I hope she has a better night than her day went, poor dear. It makes my heart ache when she’s uncomfortable.

Itsy bitsy teeny weenie

Mom is something of a genius. And I’m not just saying that to score points.

First, she’s a ton of fun to play with/on:

As if that wasn’t enough, she creates toys out of nothing that become Molly Favorites. To wit, today’s Things that Work:

  • Things that Work: Empty water bottle + Lemonheads candy = best toy ever.

Molly is surrounded by toys. And for the past few days the water bottle rattle has been the best one. Although the otherwise annoying steering wheel that makes the car sounds is a close second:

…The orange thing is an integrated “cell phone,” which she mostly chews. I’m fine with that, because she doesn’t have a good plan yet.

Today’s big adventure was the local indoor pool. Again, mom’s a genius; dad was pretty sure the best plan today was a lot of staying home. But mom rallied the troops, and after a quick shopping trip to find sleepers that fit and a swim suit, off we went.

The suit was a perfect fit:

…Not polka dots, but cute regardless. 🙂

Molly played for quite a while at the pool, which was a fun-area type thing with a lazy river and a lot of splashing. None of it fazed her; when the water was within reach she splashed like the dickens. When it wasn’t, she watched all the crazy “big kids” running around.

She came home, drank a bunch of milk and ate a bunch of peas with gusto. I expect we’ll all sleep well.

Soft like doggies

Patience, your name is Krishna the husky.

She was very patient with Molly’s continuing attempts at petting. A credit to the breed. I describe a lot of things Molly touches as being “soft like doggies.”

In other news, it’s time to mention it. I think Molly’s teething.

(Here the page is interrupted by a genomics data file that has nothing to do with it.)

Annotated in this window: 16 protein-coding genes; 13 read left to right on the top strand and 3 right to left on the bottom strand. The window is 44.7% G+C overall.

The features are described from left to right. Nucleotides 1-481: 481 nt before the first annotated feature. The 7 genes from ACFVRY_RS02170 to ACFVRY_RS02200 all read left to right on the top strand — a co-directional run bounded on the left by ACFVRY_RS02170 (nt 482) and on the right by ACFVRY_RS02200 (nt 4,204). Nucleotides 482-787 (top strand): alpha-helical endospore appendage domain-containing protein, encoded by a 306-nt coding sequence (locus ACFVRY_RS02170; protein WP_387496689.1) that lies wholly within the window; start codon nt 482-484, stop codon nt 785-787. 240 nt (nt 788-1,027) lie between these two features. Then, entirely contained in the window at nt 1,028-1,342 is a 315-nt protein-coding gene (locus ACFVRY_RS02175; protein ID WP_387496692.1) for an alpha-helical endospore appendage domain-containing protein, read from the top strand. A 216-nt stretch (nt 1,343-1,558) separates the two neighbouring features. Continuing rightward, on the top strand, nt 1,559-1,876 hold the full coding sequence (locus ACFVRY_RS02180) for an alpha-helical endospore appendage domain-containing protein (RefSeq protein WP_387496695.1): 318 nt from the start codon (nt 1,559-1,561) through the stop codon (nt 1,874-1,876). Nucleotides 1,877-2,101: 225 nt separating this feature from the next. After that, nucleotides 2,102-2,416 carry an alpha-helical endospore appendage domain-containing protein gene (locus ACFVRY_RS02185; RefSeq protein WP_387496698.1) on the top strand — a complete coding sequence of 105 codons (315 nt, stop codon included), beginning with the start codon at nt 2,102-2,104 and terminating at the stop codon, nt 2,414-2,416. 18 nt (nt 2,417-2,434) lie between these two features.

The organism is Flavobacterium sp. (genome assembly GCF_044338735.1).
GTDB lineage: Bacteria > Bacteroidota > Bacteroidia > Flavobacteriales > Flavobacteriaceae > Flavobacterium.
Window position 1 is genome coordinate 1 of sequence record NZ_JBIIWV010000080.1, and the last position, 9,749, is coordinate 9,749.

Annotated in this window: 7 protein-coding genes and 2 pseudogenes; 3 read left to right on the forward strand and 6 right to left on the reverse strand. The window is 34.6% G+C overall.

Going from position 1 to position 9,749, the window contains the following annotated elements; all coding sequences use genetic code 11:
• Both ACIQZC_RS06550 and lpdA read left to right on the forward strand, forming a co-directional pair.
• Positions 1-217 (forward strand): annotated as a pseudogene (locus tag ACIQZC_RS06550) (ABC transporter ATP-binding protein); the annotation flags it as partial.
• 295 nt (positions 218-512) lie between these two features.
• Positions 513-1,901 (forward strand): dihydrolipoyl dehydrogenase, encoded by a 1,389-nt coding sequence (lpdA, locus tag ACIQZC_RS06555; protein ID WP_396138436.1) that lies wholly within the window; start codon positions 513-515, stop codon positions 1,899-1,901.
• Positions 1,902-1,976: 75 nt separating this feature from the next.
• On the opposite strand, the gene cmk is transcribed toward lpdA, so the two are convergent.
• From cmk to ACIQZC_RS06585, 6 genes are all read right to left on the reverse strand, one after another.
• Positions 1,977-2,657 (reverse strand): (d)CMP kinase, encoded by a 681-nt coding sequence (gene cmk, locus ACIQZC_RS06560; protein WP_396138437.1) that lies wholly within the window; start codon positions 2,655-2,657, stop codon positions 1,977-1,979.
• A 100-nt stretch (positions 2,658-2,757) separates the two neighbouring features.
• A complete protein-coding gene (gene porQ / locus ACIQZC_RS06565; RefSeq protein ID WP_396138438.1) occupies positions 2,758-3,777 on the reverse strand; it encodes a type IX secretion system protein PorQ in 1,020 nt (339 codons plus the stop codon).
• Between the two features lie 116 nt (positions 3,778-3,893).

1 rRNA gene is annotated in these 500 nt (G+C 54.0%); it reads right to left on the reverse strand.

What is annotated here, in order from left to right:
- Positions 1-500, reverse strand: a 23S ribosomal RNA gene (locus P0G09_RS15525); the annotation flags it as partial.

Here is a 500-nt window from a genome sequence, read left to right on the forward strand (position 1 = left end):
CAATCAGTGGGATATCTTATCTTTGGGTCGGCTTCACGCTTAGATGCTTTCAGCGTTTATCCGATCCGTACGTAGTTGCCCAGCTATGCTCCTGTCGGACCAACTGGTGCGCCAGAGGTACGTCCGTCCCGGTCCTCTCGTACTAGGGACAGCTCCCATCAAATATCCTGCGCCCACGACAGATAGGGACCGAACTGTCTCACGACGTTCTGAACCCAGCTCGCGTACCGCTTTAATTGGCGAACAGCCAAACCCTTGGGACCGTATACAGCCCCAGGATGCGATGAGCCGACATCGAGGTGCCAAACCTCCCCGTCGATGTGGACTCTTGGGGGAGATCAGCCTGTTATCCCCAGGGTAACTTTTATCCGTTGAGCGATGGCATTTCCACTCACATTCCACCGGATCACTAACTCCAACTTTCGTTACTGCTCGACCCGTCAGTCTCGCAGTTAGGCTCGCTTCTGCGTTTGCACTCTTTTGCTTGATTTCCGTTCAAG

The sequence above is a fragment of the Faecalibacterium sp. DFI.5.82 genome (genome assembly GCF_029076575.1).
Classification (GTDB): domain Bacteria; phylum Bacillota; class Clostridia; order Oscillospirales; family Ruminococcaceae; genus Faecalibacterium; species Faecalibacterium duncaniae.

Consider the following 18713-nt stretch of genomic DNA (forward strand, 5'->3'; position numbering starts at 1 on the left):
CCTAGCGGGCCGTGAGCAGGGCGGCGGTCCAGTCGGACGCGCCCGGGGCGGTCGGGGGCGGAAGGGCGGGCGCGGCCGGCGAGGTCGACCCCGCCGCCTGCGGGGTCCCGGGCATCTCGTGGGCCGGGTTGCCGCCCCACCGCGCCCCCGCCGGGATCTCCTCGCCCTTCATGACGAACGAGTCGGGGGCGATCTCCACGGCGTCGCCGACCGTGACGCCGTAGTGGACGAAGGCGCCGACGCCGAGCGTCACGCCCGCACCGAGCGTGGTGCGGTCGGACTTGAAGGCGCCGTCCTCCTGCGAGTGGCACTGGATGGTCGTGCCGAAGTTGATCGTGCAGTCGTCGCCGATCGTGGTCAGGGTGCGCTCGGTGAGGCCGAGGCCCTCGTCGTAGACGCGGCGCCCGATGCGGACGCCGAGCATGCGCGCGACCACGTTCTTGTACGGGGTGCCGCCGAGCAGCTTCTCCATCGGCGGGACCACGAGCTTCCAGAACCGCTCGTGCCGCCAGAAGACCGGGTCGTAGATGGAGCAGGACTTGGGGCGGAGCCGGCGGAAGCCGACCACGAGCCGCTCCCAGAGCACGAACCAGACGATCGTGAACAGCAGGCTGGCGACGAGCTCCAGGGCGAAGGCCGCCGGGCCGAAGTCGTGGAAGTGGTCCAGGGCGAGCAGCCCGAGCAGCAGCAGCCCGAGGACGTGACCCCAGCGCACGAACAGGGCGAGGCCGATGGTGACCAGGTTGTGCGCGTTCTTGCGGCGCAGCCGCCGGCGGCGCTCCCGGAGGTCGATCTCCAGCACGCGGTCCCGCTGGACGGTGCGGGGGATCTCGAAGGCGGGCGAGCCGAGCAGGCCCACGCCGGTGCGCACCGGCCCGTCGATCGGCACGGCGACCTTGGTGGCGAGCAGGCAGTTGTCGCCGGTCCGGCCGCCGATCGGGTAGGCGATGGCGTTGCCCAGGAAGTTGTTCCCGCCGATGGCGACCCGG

sophie

Today is the third day of teething-like behavior. This is distinguishable in my mind from “put anything you can in your mouth” behavior, which she’s been at for a while. Teething-like behavior is pulling the rubber pacifier out of her mouth, turning it around to the flat side, turning that sideways, and rubbing that all over her gums for ten minutes, squeaky-squeaky. Or, as above, cramming several things into her mouth and doing the same thing.

The spotted giraffe is called Sophie. It’s all the rage with moms in the know, I’m told. But it does as advertised, if you can imagine a rubber giraffe being advertised to do anything, so it’s getting a Things that Work entry.

  • Things that Work: Sophie the rubber giraffe.

It’s natural rubber, painted with food dyes, and squeaks. And it’s like twenty dollars. According to the extensive packaging, it was first made in 1961 on St. Sophie’s Day in France, hence the name. Molly was born on St. Sophie’s Day, turns out. I had to look her up, but Saint Madeleine Sophie Barat founded and led the Society of the Sacred Heart of Jesus, opening schools and convents throughout France and elsewhere. So I learned something too.

The point being: the giraffe is advertised as a fantastic thing for babies to chew on while they’re teething, and amazingly it’s become Molly’s instant favorite for just that. So, it works.

We’ve also been playing with the piano Molly’s cousins sent. It took a few days for Molly to figure out she couldn’t effectively whack at the keys from her three “working” positions — lying on her back, lying on her tummy, or standing with dad’s help. So she reluctantly has started spending more time sitting, and almost exclusively doing so in front of the piano. So she ‘s getting practice being in a sitting position, and can whack at the piano.

With verve. 🙂

A Touching Story

wiseface

Molly’s “reach out and grab things” phase went into high gear today. But first, the morning.